• January/February 2001
  • Vol. 2, No. 1

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Survey Shows Parents Confused About Child Development

How much do American adults know about child development? Not enough, indicates a national benchmark survey.

Civitas, Zero to Three, and BRIO Corporation jointly sponsored the survey of 3,000 American adults last July. Respondents were asked questions to measure their knowledge about development in children ages 0 to 6 and to gauge their opinion on selected policies that affect children and families. DYG, Inc. conducted the survey.

What Grown-Ups Understand About Child Development found that parents and other adults are most misinformed about discipline and spoiling, expectations of children at different ages, the most beneficial forms of play, and a child's ability to sense what is going on in his environment.

"This lack of accurate child development information among adults has very real implications for American society," said Kyle Pruett, MD, president of Zero to Three. "We're potentially raising overly aggressive children who react to situations with intimidation and bullying, instead of cooperation and understanding; children who won't be able to tolerate frustration, wait their turn or respect the needs of others."

Large percentages of adults did not know that developmental research has shown that:

  • Children begin to react to the world around them at birth.
  • Young babies are affected by the mood of others.
  • Babies as young as 4 months experience depression.
  • A child as young as 6 months can suffer long-term effects from witnessing violence.
  • Flashcards, educational TV, and solitary play on the computer are not particularly beneficial to intellectual development.
  • Play is as beneficial to social development as to intellectual and language development for children of all ages.
  • A 6-year-old who shoots and kills a classmate cannot truly comprehend what he did.
  • A 15-month-old is not developmentally ready to share.
  • A 3-year-old is not developmentally ready to sit quietly for an hour.
  • A young child's behavior is not based on revenge.
  • A 6-month-old cannot be spoiled.
  • Picking up a 3-month-old every time he cries, letting a 2-year-old get down from the dinner table to play before the rest of the family has finished, and letting a 6-year-old choose what to wear are non-spoiling activities.
  • Spanking as a form of punishment can lead children to act more aggressively and will not lead to better self-control.
  • Working parents can develop a bond with their children as strong as that of stay-at-home parents.

Although adults lack significant information about some aspects of child development, most accurately identified the following key issues:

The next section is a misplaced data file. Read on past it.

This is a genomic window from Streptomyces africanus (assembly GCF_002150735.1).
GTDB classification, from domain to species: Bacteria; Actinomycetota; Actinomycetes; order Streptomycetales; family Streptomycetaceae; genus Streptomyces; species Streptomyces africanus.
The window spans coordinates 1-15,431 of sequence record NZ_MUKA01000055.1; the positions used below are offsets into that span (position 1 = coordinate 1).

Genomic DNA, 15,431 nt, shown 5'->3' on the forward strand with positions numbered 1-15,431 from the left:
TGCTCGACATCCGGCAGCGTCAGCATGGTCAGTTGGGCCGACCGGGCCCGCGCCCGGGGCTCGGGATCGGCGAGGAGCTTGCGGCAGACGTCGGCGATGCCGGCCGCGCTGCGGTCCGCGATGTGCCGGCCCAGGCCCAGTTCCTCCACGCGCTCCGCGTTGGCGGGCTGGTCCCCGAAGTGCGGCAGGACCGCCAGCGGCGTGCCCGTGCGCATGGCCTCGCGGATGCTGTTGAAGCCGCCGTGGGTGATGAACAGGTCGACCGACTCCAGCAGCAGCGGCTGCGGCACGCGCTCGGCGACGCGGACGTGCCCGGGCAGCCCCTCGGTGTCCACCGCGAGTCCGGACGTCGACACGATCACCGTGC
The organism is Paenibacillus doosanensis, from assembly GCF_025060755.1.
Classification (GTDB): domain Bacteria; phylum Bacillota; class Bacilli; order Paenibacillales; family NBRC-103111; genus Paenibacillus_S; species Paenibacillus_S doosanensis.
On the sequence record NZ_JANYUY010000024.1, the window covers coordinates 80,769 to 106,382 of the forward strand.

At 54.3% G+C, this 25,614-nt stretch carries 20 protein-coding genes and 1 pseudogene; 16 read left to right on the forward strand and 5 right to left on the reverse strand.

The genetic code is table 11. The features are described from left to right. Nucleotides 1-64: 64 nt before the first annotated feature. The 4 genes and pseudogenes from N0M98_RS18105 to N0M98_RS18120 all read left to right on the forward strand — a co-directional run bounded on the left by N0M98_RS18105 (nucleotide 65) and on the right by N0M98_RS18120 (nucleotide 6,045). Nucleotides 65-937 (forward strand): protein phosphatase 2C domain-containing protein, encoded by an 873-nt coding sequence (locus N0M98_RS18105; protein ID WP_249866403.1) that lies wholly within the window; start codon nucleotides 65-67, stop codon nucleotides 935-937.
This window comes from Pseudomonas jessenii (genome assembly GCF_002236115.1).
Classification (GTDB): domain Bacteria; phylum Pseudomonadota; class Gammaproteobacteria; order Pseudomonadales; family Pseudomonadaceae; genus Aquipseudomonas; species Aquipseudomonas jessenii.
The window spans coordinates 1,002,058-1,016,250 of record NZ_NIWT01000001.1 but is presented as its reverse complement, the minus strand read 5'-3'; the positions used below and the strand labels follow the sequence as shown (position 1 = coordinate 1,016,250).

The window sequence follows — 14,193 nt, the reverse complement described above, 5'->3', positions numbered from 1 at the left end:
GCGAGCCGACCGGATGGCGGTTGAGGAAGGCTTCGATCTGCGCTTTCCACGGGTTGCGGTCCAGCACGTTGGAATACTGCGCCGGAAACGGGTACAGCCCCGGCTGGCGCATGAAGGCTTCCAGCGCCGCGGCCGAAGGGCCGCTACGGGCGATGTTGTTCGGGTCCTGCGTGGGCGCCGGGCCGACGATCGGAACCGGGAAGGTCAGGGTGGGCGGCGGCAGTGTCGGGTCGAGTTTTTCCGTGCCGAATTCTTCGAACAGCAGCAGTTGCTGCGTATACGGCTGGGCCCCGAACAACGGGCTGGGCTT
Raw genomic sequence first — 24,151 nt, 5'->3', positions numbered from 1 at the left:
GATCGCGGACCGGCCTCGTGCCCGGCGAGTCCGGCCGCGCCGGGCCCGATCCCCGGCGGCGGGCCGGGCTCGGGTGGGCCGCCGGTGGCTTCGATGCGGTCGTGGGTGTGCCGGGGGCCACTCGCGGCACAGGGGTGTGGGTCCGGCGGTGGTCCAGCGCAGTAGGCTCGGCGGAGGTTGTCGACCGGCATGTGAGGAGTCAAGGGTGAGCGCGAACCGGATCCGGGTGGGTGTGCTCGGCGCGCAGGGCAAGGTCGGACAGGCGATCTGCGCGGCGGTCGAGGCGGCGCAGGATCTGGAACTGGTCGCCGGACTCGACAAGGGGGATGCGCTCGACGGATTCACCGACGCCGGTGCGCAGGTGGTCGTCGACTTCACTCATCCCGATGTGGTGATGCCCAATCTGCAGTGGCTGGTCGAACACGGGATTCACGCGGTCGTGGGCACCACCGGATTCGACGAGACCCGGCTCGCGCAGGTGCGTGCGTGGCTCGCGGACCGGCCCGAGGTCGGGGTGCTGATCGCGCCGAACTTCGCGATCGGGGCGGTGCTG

• Children's capabilities are not predetermined at birth.
  • Brain development can be affected very early on and experiences in the first years of life have a significant impact on abilities that appear much later in children's lives.
  • Emotional closeness is related to a child's intellectual development.
  • Reading and talking to a child, providing a sense of safety and security, feeding a healthy diet, and providing quality child care are critical in promoting intellectual development in young children.
  • Play is important in child development.
  • Constant change of caregivers has a negative impact on children.
  • Dads who are active in their children's lives have a powerful impact on their children.

Survey respondents also were asked about their feelings regarding preparation for parenthood and public policies related to children and families. Parents were evenly split on the issue of preparation, with one-third feeling very prepared, one-third feeling somewhat prepared, and one-third feeling very unprepared. They most frequently sought parenting and child development information from their spouse, their own mothers, and their pediatricians. The Internet was also cited as a source of information for 4 in 10 adults. The study found that the majority of all adults support paid parental leave and government assistance to help families pay for quality childcare.

The survey revealed significant differences in levels of knowledge among particular groups of respondents. For example, parents who have 4-year college degrees know more about child development than less educated groups, and dads know less than moms. Parents with household incomes above the median know more about child development than less wealthy parents. Grandparents know less than parents, especially about which activities are non-spoiling. Childless adults who were planning to have children soon showed the highest level of confusion and misinformation among all subgroups.

A copy of the executive summary, full report, questionnaire, and press release are available online at: http://www.zerotothree.org/parent_poll.html.

Related Items

For more information related to early brain development, see these articles in the current issue of the Children's Bureau Express:

  • "Pediatricians Advised About Enhancing Brain Development in Young Foster Children"
  • "Study Calls for Reexamining How We Treat Young Children"

Search for more CB Express articles on early childhood development using the Search feature on this website.

Visit the National Governors' Association Center for Best Practices new website, "The First Three Years: A Governor's Guide to Early Childhood," for tools to convey the importance of investing in a child's first three years to legislators, parents, businesses, and other community members at: http://www.nga.org/portal/site/nga/menuitem.9123e83a1f6786440ddcbeeb501010a0/?vgnextoid=f27a5aa265b32010VgnVCM1000001a01010aRCRD&vgnextchannel=4b18f074f0d9ff00VgnVCM1000001a01010aRCRD

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